Several months ago I got a call from a mom who was looking for some help for her 14 year old son “S.” She mentioned that he only eats “a few foods” and that it was challenging at meal times at home because he was unwilling to try new foods and she was concerned nutritionally. He ate chicken nuggets, french fries and a few other foods. Her next comment really resonated with me though.
She said he was “struggling socially because when friends wanted to get together at local restaurants to hang out, he had to plan ahead and look at the menu to pick foods he could eat, often ordering ahead to save being embarrassed”
In cases like this, there are layers that have to be peeled away. I knew I had to figure out why a kiddo maintained such a limited diet for so many years, especially knowing he wanted to “eat what his friends were eating.”
Initial Assessment and Referral
First step was to look at his oral structures and learn more about the functionality. During the myofunctional assessment, I noticed struggles with activating muscles for chewing, poor bolus formation, and recruitment of accessory muscles to initiate and complete swallows. We had work to do.
Next, I referred the family to an ENT that I work closely with. I wanted to rule out any airway inflammation or obstruction.
Orthodontic Treatment or Myofunctional Therapy?
Once the ENT determined his airway was patent, I turned to Esther, to come in and take a look at his bite. Esther is a Registered Dental Hygienist and Myofunctional Therapist that works with me. Her knowledge fills the gaps and helps me get a better understanding of what her trained eyes are seeing. She helped me understand his occlusion and why his masseters weren’t engaging when he chewed foods.
I reached out to his orthodontist. S never had braces and I wanted him to look at the occlusion to see if there was anything he could do for my patient.
In the end, the decision was for no orthodontic treatment. So, we did lots of myofunctional therapy to address the soft tissue dysfunction and swallow mechanics. S was committed and practiced everything I suggested no matter how “weird” it seemed!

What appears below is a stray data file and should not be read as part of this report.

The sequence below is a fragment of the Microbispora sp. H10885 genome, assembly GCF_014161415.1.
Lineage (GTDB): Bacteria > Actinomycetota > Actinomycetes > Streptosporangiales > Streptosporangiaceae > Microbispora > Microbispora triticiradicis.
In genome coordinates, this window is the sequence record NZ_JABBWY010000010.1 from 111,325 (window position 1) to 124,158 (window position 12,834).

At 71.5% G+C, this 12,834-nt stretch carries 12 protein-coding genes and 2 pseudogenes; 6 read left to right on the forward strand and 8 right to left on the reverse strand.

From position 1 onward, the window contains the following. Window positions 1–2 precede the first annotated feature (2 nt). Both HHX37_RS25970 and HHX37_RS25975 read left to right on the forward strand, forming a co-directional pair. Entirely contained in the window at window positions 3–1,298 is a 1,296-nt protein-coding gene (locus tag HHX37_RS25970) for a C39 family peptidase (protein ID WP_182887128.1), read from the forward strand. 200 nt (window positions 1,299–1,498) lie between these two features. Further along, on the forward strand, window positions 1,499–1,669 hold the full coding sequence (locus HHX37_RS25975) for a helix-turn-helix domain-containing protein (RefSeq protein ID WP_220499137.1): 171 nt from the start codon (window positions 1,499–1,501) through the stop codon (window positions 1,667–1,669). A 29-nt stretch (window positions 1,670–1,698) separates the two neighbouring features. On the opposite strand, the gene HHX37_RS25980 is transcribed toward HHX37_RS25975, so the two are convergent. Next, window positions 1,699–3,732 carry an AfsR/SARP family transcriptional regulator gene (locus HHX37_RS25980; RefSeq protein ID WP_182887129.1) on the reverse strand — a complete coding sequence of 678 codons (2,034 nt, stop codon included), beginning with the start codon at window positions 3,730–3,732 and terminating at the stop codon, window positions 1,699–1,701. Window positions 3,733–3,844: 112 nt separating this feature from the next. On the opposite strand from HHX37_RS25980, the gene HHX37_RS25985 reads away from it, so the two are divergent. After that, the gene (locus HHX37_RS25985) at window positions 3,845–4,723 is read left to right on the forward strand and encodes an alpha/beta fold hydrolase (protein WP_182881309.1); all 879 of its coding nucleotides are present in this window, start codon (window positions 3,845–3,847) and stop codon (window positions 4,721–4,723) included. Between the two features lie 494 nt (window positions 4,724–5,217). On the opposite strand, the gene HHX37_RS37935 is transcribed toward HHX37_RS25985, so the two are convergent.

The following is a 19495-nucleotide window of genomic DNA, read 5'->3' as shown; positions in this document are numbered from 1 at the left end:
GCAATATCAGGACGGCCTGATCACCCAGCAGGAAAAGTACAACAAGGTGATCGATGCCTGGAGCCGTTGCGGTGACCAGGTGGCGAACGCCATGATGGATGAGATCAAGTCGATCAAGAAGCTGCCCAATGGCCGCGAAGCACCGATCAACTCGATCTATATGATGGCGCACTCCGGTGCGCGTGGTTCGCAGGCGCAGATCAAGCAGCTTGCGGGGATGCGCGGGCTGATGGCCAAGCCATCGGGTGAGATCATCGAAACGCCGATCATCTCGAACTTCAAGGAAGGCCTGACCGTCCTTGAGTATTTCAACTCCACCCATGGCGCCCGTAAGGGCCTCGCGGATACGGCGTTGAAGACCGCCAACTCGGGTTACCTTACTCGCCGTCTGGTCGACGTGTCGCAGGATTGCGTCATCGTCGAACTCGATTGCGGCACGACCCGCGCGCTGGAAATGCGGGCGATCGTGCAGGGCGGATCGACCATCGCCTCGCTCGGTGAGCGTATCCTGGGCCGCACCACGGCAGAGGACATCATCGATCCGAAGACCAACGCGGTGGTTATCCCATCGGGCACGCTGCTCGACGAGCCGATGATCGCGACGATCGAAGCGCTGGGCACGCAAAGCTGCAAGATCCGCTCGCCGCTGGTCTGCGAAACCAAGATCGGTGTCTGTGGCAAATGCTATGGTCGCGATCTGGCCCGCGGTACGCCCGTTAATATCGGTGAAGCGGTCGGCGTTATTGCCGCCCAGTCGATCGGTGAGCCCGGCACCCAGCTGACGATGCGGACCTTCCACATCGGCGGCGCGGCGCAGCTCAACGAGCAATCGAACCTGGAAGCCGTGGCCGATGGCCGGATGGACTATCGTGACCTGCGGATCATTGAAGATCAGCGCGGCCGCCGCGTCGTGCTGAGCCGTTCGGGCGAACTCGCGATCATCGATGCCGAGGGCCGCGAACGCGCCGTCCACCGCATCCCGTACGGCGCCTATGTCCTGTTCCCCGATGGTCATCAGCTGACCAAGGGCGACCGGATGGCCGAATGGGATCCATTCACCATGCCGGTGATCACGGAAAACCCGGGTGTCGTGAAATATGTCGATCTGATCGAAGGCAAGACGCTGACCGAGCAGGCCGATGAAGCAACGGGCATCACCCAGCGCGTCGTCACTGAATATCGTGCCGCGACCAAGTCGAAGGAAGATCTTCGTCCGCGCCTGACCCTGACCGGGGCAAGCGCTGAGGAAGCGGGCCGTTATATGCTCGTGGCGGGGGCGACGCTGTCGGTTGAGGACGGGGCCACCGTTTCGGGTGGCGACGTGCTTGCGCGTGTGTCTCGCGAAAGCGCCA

Behavioral Feeding Therapy
Last and not least, it was time to start working with Sandy. She had been following his journey and as a speech pathologist and experienced feeding specialist, she would look for patterns in food choices and help him expand his menu knowing his function had been maximized. She looked at both the sensory experiences and behavioral components of S and his eating.
Sandy is also a highly trained yoga therapist and added some postural suggestions to further improve function and week after week he added new foods. She shared his victories each week and talked about ordering at restaurants and having more food freedom on vacation.
Smelling Calamari and the Fruits of Therapy
Recently, I was sitting at my desk and thought I smelled calamari. Not a familiar occurrence in the office so I stuck my head into Sandy’s room to see if she was the culprit!
There, on the table was a plate of calamari. Steaming hot deliciousness. But, the calamari wasn’t Sandy’s. S had a big smile on his face when he saw my reaction to his food choice. He shared with me that he was almost done with therapy because he was eating in all kinds of restaurants, enjoying family meals at home and most excitedly with friends. He warned me that next week was shrimp scampi.
Collaboration and Calamari. This is what it's all about.